Palestinians hold vigil in sympathy with Americans

Arafat, other leaders try to align themselves more closely with U.S.

Terrorism Strikes America

The World

September 15, 2001|By Peter Hermann | Peter Hermann,SUN FOREIGN STAFF

JERUSALEM - Palestinians gathered yesterday for a candlelight vigil outside the Old City to show sympathy for the United States, as Palestinian leaders sought to align themselves more closely with the West.

The 150 Palestinians who stood outside the Old City's Damascus Gate to light white candles formed a cross-section of East Jerusalem residents, from fruits sellers in traditional dress to teen-agers wearing T-shirts with the Nike swoosh.

"We want to show solidarity with the American people," said Khaled Zaanin, 15, standing on the steps to the great stone gate. "We are as sad as they are."

Palestinian officials were anxious to recover from the damage caused Tuesday by pictures of Palestinians celebrating the attacks in New York and Washington. Those images threatened to cast Palestinian leader Yasser Arafat as a supporter of terrorist attacks against the United States. Israel has cited the pictures and the bombings to pressure Arafat to end the nearly year-old Palestinian uprising.

Israeli Foreign Minister Shimon Peres was to meet with Arafat tomorrow to discuss a truce, but Israeli Prime Minister Ariel Sharon told Peres yesterday to cancel the session. Peres, in remarks on Israeli television, said he would try to persuade Sharon to allow the talks. Failure to maintain a dialogue with Arafat, Peres suggested, could harm U.S. efforts to rally Arab nations to its call for an international alliance against terrorism.

The Americans "want Muslim and Arab elements in this coalition, and if the Palestinian issue can be shunted to the side or solved, that's important to them," Peres said, noting that Secretary of State Colin L. Powell was pushing for the talks.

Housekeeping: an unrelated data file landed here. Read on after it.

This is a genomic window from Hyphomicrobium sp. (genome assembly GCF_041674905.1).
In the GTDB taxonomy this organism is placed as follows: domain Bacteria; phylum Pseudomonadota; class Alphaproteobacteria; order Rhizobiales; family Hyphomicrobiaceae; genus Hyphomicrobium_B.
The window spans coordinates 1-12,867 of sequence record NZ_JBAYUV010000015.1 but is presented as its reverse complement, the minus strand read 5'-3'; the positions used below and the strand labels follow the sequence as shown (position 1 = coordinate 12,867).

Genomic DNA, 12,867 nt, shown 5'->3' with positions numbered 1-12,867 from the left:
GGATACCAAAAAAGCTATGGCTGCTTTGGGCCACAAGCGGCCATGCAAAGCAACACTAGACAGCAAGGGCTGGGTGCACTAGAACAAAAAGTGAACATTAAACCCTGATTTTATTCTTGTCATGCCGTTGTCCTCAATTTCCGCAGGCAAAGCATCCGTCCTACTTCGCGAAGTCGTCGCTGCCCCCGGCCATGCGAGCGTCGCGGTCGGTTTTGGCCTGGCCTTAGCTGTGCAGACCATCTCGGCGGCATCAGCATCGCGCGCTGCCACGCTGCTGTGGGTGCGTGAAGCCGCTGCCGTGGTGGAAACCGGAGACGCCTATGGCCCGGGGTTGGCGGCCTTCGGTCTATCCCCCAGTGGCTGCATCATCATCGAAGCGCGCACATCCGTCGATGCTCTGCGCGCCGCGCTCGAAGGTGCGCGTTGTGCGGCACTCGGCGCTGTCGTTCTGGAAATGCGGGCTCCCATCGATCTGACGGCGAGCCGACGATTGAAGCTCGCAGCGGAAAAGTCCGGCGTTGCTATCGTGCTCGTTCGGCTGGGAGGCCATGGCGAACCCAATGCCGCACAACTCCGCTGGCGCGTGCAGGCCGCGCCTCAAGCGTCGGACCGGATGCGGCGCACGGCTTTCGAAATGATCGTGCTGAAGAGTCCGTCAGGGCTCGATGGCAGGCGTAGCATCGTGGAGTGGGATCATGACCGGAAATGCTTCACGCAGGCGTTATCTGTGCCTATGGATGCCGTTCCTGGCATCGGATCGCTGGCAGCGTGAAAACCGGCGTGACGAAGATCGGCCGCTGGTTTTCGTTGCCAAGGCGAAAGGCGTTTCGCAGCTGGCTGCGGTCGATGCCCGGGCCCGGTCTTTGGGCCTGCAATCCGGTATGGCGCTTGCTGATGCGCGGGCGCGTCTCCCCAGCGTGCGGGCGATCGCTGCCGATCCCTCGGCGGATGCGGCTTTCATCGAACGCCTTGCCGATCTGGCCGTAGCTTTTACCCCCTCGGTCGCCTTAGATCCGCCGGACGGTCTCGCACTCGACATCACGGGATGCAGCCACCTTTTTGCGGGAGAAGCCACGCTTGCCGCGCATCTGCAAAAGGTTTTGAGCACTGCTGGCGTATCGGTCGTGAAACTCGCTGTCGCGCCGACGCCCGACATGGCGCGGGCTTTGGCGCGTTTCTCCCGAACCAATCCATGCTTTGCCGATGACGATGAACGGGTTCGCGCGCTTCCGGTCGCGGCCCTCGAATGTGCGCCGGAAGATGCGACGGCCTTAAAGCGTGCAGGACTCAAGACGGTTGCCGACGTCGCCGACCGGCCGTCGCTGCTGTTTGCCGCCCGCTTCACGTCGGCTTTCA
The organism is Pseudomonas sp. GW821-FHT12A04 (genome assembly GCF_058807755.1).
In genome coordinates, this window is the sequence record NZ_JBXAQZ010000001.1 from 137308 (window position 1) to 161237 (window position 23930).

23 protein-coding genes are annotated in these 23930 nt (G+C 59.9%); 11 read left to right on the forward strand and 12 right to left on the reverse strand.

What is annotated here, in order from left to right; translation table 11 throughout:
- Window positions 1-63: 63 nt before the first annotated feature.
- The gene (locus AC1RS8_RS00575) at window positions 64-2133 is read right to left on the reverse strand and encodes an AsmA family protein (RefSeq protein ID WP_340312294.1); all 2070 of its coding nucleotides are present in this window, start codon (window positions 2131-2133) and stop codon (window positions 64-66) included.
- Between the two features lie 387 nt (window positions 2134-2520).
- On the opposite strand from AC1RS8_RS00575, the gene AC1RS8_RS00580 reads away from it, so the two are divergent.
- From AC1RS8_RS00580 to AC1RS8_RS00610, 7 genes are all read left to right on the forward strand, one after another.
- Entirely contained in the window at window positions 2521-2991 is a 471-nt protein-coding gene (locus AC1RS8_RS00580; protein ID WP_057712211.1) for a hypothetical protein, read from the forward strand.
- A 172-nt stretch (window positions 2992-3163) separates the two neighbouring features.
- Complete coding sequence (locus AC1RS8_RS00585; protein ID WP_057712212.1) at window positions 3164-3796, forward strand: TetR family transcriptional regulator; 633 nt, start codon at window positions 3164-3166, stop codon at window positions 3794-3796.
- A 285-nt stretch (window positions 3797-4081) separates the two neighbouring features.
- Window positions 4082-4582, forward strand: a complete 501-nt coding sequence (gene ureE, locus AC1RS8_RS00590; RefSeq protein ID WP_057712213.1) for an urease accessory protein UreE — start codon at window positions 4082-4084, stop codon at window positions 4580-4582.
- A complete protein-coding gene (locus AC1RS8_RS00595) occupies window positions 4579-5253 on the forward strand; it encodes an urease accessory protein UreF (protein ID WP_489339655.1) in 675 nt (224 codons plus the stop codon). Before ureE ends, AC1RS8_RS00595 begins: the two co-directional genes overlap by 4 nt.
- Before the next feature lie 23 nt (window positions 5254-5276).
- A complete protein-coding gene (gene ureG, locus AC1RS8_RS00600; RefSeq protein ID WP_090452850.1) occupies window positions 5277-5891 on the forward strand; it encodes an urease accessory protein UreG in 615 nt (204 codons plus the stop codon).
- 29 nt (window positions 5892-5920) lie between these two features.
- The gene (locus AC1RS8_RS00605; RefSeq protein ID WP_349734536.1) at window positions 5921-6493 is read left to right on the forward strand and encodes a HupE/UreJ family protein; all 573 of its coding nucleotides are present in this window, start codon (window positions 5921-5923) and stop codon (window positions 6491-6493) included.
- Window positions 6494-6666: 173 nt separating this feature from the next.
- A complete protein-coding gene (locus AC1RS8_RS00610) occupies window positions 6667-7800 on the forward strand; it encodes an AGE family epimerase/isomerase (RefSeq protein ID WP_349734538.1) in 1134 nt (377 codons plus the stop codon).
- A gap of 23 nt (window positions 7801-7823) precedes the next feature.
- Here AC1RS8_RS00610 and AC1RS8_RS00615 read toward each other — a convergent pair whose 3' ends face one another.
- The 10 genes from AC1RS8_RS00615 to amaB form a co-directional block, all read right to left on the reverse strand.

Palestinian Information Minister Yasser Abed Rabbo accused Sharon of vetoing the meeting so he could "continue his terrorist war" against the Palestinians.

Earlier, Peres said that Arafat had to make a clear decision whether to support the United States. "This is a genuine opportunity for him to get out of the world of terrorism," Peres said Thursday on Israel Radio. "There's a point in your life whether you either quit or become its victim."

Palestinians say Israel is responsible for perpetuating the violence. They accuse the Israeli army of having used the world's horror at events in the United States as a cover for launching strikes in the West Bank cities of Jenin and Jericho. More than a dozen Palestinians were killed in two days.

"We are victims every day to terrorism," said Rifat Nasser Eddim, a Palestinian at yesterday's vigil. "We are here to offer our condolences to all the innocent victims in the United States. We are here to mourn all the victims of terrorism."

Dr. Mahdi Abdel Hadi, director of the Palestinian Academic Society for the Study of International Affairs, said the vigil "was a symbolic act to show that America's pain is felt everywhere."

But Hadi called on Americans to look closer at the conditions under which Palestinians live. "Try to understand the despair that drives people to such depths that they are willing to kill themselves in such attacks," he said.

Yesterday's vigil was one of several events publicized by the Palestinian Authority, which included a moment of silence in schools in the West Bank and Gaza and photo opportunities of Arafat giving blood to help America's victims.

Palestinians in East Jerusalem handed out candy Tuesday and yelled "America is dead," as television cameras showed the scene.

"They were people without any feeling," Eddim said. "It wasn't our finest moment."

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